Joe Nocera is an award winning business writer for the New York Times with extensive experience in business journalism. Bethany McLean is a contributing editor for Vanity Fair Magazine and has written extensively about business matters including a book on the collapse of Enron.
All the big names are here. AIG-FP, Countrywide Financial, Bear Sterns, Fanny Mae, Freddie Mac, and, of course, Goldman Sachs. As the title says, All the Devils Are Here except that they're not merely the names of companies and agencies, they're real people behaving like real people. We don't meet here the high-minded leaders of institutions that control our financial future. Rather, we encounter the ego driven motives of (mostly) men who are limited by their own needs, perspectives, understandings, and ego. These people are much like those Tom Wolfe describes as "Masters of the Universe" in his excellent novel The Bonfire of the Vanities. And that's where the important learnings this book has to offer occur. Alan Greenspan emerges not as the data-based savior of our economic system three presidents appointed, but as a vain political suck-up too influenced by Ayn Rand's rantings to be able to recognize the need for careful and powerful regulation of the system. One of the important principles emerging from this book is an understanding that government regulators were too easily influenced by political pressure from the legislative and executive branches and too much in awe of the supposed brains and money of the financial elites to do their jobs.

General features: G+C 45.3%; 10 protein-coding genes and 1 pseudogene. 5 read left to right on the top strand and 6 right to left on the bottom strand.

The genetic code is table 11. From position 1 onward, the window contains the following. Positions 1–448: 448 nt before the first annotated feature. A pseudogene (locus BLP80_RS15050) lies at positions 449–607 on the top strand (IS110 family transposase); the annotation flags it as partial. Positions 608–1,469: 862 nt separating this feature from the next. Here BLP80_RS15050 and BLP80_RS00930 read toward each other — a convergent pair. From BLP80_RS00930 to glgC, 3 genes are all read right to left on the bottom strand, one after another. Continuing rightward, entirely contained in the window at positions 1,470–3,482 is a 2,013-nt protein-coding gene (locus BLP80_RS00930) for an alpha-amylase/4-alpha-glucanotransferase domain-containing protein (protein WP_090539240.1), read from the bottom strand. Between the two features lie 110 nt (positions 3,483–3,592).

In case after case, people like Angelo Mozillo, founder of Countrywide, and Stan O'Neal, CEO of Merrill Lynch, were so blinded by their ambition and hubris they were unable to perceive the problems their policies were creating and unwilling to hear the bad news subordinates brought to them. In fact, people who tried to alert the top executives of the corporations involved in our financial disaster were almost uniformly relegated to positions where they had no influence and the ear of no one in a position to effect change or improve policy. Thus, the top men created environments where ambitious traders, happy to take home annual bonuses in the tens of millions of dollars, created huge risks only a few people in the back rooms recognized. The testosterone of the trading floor always trumped the conservative bankers' urge to assess risk carefully. This led voracious loan officers to sell mortgage products to potential home owners who could never understand them and whose obligations they could never meet. The loans were then cut up into financial instruments repeatedly and sold to investors around the world, building risk on risk that no one wanted recognize as dangerous. Complicit in all this were almost all those involved in placing mortgages and turning them into negotiable instruments that divorced the homes and homeowners from those who held the paper. The continual effort by some to blame the purchasers of no down payment mortgages they could never afford to pay off places the blame in exactly the wrong part of society. The homeowners were merely pawns in a game they could never understand.